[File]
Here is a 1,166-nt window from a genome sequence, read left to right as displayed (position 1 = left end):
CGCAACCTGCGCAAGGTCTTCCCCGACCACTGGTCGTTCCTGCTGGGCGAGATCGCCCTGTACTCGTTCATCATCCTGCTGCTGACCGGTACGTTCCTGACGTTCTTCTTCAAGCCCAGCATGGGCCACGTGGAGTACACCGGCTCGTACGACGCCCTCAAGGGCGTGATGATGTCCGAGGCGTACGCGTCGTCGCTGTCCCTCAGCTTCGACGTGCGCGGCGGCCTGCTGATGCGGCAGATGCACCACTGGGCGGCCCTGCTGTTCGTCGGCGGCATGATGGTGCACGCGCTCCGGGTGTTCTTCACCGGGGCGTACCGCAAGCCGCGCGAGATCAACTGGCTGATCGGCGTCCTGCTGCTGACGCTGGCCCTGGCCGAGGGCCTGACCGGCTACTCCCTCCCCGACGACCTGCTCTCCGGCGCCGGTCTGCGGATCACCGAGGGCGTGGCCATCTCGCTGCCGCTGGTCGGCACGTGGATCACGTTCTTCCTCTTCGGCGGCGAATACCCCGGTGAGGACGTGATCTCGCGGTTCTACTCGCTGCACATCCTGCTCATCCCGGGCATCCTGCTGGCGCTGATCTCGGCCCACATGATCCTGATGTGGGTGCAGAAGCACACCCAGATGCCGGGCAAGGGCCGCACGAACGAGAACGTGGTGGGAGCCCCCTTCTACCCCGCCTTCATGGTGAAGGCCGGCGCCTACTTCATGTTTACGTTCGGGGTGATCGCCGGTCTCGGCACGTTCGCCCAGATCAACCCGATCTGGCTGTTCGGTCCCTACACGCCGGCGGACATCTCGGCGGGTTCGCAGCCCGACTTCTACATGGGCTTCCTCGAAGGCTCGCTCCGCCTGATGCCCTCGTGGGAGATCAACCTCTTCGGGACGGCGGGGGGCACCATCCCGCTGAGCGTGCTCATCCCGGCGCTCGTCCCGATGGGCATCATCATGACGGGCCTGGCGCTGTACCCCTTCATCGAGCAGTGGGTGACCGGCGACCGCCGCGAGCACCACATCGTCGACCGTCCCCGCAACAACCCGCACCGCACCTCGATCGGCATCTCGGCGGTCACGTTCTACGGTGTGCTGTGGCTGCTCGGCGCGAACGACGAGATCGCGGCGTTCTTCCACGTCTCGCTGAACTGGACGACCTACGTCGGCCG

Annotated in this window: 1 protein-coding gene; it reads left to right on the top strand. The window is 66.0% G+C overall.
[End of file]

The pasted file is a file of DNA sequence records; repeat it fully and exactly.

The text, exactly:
Here is a 1,166-nt window from a genome sequence, read left to right as displayed (position 1 = left end):
CGCAACCTGCGCAAGGTCTTCCCCGACCACTGGTCGTTCCTGCTGGGCGAGATCGCCCTGTACTCGTTCATCATCCTGCTGCTGACCGGTACGTTCCTGACGTTCTTCTTCAAGCCCAGCATGGGCCACGTGGAGTACACCGGCTCGTACGACGCCCTCAAGGGCGTGATGATGTCCGAGGCGTACGCGTCGTCGCTGTCCCTCAGCTTCGACGTGCGCGGCGGCCTGCTGATGCGGCAGATGCACCACTGGGCGGCCCTGCTGTTCGTCGGCGGCATGATGGTGCACGCGCTCCGGGTGTTCTTCACCGGGGCGTACCGCAAGCCGCGCGAGATCAACTGGCTGATCGGCGTCCTGCTGCTGACGCTGGCCCTGGCCGAGGGCCTGACCGGCTACTCCCTCCCCGACGACCTGCTCTCCGGCGCCGGTCTGCGGATCACCGAGGGCGTGGCCATCTCGCTGCCGCTGGTCGGCACGTGGATCACGTTCTTCCTCTTCGGCGGCGAATACCCCGGTGAGGACGTGATCTCGCGGTTCTACTCGCTGCACATCCTGCTCATCCCGGGCATCCTGCTGGCGCTGATCTCGGCCCACATGATCCTGATGTGGGTGCAGAAGCACACCCAGATGCCGGGCAAGGGCCGCACGAACGAGAACGTGGTGGGAGCCCCCTTCTACCCCGCCTTCATGGTGAAGGCCGGCGCCTACTTCATGTTTACGTTCGGGGTGATCGCCGGTCTCGGCACGTTCGCCCAGATCAACCCGATCTGGCTGTTCGGTCCCTACACGCCGGCGGACATCTCGGCGGGTTCGCAGCCCGACTTCTACATGGGCTTCCTCGAAGGCTCGCTCCGCCTGATGCCCTCGTGGGAGATCAACCTCTTCGGGACGGCGGGGGGCACCATCCCGCTGAGCGTGCTCATCCCGGCGCTCGTCCCGATGGGCATCATCATGACGGGCCTGGCGCTGTACCCCTTCATCGAGCAGTGGGTGACCGGCGACCGCCGCGAGCACCACATCGTCGACCGTCCCCGCAACAACCCGCACCGCACCTCGATCGGCATCTCGGCGGTCACGTTCTACGGTGTGCTGTGGCTGCTCGGCGCGAACGACGAGATCGCGGCGTTCTTCCACGTCTCGCTGAACTGGACGACCTACGTCGGCCG

Annotated in this window: 1 protein-coding gene; it reads left to right on the top strand. The window is 66.0% G+C overall.